And you're right, they did suggest investing millions of dollars to outreach to minority communities, to stop saying certain things about the

gay and --


MOODY: -- lesbian community in the United States and so on and so forth. And the party did adopt several of those reforms.

Reince Priebus, he's the head of the Republican Party, the chairman, he invested literally millions of dollars in communities where the

Republicans were not spending enough time.

And if you talk to a lot of them today, they feel very strongly that much of that investment has gone kind of to waste, that it is all for

nothing, not just within the Republican Party but also the outside groups, the donors that are funding through so-called super PACs and other


They have invested especially in minority communities.

And you talk to the people that have been working on that effort for years after Donald Trump said the things he did about Mexican immigrants

and about other types of people, they say, what did we do all this work for?

It's going to be very difficult. And we're seeing that now in the polling going into the general election, where Donald Trump is underwater

with several of those groups, including women and minorities.

HOLMES: OK. So a question for both of you.

And, Chris, you kicked this off. There has been this argument that Donald Trump is really the birth child of or product of how the party

itself has acted over recent years, stoking fear, anger among the base; blocking Obama to the point where Congress became a joke in terms of


Is it a fair criticism -- you first, Chris -- that Trump is a product of that?

MOODY: I think you can draw a lot of narratives out of what we've seen happen. For years and years, Donald Trump was encouraged. He was put

at the prime top stage at many conservative conferences. He held court with Republicans. He endorsed Mitt Romney in 2012 and Romney came and

stood on stage with him.

And I think you're right in a way, when you say that members of the Republican Party and Congress kind of sent certain dog whistles to voters

or they degraded certain types of Americans to the point where they created a pretty fertile ground for someone like Donald Trump to say, well, you've

been saying it for so long but you haven't been doing anything about it.

Donald Trump insists that he will. And a lot of Republican voters look and see not a lot of accomplishments.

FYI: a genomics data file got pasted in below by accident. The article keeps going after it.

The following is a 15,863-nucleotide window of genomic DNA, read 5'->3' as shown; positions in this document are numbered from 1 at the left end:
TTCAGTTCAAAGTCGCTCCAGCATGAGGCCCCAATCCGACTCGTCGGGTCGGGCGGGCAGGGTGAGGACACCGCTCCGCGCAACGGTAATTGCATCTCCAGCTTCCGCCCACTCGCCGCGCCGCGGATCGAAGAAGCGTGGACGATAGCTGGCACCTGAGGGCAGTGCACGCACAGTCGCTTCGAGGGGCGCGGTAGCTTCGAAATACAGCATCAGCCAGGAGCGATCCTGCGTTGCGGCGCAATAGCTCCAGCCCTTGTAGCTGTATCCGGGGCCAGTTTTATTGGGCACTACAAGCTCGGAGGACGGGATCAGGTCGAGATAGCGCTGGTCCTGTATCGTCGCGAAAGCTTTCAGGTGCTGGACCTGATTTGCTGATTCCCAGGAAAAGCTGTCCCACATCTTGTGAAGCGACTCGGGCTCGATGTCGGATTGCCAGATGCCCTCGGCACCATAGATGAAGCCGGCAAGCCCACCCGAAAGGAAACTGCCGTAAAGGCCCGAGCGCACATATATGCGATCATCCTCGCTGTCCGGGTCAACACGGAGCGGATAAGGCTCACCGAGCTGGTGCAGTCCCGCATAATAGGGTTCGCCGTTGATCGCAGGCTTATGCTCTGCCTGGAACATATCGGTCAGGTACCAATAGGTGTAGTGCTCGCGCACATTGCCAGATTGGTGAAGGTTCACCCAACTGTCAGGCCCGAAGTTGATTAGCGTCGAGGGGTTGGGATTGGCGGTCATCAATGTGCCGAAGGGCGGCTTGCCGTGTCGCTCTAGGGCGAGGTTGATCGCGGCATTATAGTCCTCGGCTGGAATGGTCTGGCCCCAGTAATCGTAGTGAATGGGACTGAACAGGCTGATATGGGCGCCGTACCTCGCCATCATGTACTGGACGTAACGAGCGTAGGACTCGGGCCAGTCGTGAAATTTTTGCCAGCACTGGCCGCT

And, as they say, why are we trying the same thing over and over?

I think that's at least part of why you see a lot of people supporting Donald Trump and the Republican Party.

HOLMES: Kate, what do you think of that, I mean, that Donald Trump is a product of the party?

ANDREWS: Yes. I resonate with a lot of that and, at the end of the day, the Republican Party needs to be responsible for itself. What happens

within the party Republicans need to stand up and own and respond to.

And I really do think that the elite haven't been listening to their base and there has been some fearmongering within the party, which doesn't

help. I do buy partly into the idea that Obama's stagnant economy hasn't helped things. But I also think what we can't ignore the rise of PC

cultural and the rise of also the liberal elite, which have been telling a lot of working-class people, Republican and otherwise, that if they had any

qualms about immigration, if they're even nervous about it, that's fundamentally racist.

Or if they hold a pro-life opinion, that that's fundamentally sexist. We've been telling people for some years now that certain ideas that they

might hold for perfectly legitimate reasons that aren't founded in any kind of hatred are hatred.

And I think people don't necessarily resonate with everything that Donald Trump says. I sure hope they don't. But they're happy to see that

somebody is standing up to that liberal elite.

Now I don't think Donald Trump's doing it the right way. Going and making severely offensive comments about minority groups, billions of

people around the world that aren't minorities, they're just minorities in the United States, is not the way to go about combating PC culture.

But I think people are resonating with someone who is brutish and blunt in many ways and just isn't part of that political elite.

HOLMES: Kate, you're going to vote for him?

ANDREWS: Oh, gosh, I really have not made up my mind there. I am so disenchanted with what's happening in the Republican and Democratic Party

right now.

And, especially for me, as a Republican but as a pragmatic Republican, it's hard to see the party move, you know, against things like free trade

and things that have really helped America's economy over the years.

HOLMES: Chris Moody, let's bring you back into this. You know, the political machinations here and how this is going to play out in the